Toll-like receptor signaling links dietary fatty acids to the metabolic syndrome

Curr Opin Lipidol. 2009 Oct;20(5):379-85. doi: 10.1097/MOL.0b013e32832fa5c4.


Purpose of review: Dietary saturated fatty acids (SFAs) have been implicated in promoting the metabolic syndrome and atherosclerotic cardiovascular disease. Recent evidence suggests that SFAs promote the metabolic syndrome by activating Toll-like receptor 4 (TLR4). Here we examine emerging molecular evidence that SFAs directly engage pathways of innate immunity, thereby promoting inflammatory aspects of the metabolic syndrome.

Recent findings: Accumulation of SFA in the body is tightly regulated by stearoyl-CoA desaturase 1, an enzyme that converts endogenous SFA to monounsaturated fatty acids. Recent studies have demonstrated that the accumulation of SFA seen with genetic deletion or inhibition of stearoyl-CoA desaturase 1 promotes inflammation, TLR4 hypersensitivity, and accelerated atherosclerosis. Therefore, stearoyl-CoA desaturase 1 may play an unexpected role in suppressing inflammation by preventing excessive accumulation of endogenous SFA-derived TLR4 agonists. In parallel, several independent laboratories have demonstrated that TLR4 is necessary for dietary SFAs to induce obesity, insulin resistance, and vascular inflammation in rodent models.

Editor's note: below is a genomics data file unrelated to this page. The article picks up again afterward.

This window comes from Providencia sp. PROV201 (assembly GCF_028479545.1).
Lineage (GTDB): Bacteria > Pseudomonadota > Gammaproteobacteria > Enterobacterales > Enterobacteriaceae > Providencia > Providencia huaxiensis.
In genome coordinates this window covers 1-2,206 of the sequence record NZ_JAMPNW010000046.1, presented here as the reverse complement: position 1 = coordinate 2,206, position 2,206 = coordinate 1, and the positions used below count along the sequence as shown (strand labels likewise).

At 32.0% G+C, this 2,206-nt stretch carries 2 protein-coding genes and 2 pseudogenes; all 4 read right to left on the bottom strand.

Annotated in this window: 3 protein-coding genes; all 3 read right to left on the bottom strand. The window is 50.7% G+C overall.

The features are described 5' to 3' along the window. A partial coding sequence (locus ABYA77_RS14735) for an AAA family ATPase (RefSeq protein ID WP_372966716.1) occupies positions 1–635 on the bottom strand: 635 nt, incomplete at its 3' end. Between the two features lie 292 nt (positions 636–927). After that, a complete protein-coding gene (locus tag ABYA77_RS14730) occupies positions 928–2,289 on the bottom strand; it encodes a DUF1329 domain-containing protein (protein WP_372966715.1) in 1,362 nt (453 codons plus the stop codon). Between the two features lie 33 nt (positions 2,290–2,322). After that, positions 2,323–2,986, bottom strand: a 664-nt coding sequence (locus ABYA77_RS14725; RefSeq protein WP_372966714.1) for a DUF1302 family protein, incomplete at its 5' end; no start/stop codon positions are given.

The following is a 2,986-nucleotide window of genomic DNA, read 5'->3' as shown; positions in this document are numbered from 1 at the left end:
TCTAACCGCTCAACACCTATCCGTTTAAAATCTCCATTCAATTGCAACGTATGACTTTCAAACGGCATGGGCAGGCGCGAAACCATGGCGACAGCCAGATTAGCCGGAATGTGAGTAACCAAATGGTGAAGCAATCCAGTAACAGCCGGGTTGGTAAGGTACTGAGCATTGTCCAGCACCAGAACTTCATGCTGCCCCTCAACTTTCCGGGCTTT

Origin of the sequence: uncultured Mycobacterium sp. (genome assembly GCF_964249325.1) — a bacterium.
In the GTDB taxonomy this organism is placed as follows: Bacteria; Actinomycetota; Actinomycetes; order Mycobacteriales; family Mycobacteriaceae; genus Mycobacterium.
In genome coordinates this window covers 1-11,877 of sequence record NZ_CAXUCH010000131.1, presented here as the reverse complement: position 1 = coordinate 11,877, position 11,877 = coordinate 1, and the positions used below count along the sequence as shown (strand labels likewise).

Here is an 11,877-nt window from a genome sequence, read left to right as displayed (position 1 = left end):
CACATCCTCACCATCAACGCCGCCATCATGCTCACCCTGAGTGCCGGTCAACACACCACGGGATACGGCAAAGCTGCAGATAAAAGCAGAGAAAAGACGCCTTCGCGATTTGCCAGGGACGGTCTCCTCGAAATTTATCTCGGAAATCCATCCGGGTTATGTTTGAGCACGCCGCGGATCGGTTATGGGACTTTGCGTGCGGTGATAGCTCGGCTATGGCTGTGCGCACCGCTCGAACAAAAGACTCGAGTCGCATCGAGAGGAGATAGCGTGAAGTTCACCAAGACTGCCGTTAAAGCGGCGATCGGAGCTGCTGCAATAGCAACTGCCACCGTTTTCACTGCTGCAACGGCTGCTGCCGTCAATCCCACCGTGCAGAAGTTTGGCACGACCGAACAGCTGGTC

Summary: The metabolic syndrome and atherosclerotic cardiovascular disease have long been linked to dietary SFA intake and inflammation. Recent mechanistic insights into how SFAs and downstream metabolites can potentiate inflammation-driven metabolic disease are discussed here.

Publication types

  • Research Support, N.I.H., Extramural
  • Research Support, N.I.H., Intramural
  • Review

MeSH terms

  • Animals
  • Dietary Fats / adverse effects*
  • Humans
  • Immunity, Innate / drug effects
  • Inflammation / chemically induced
  • Inflammation / complications
  • Inflammation / metabolism
  • Metabolic Syndrome / chemically induced*
  • Metabolic Syndrome / complications
  • Metabolic Syndrome / immunology
  • Metabolic Syndrome / metabolism*
  • Signal Transduction* / drug effects
  • Toll-Like Receptors / metabolism*


  • Dietary Fats
  • Toll-Like Receptors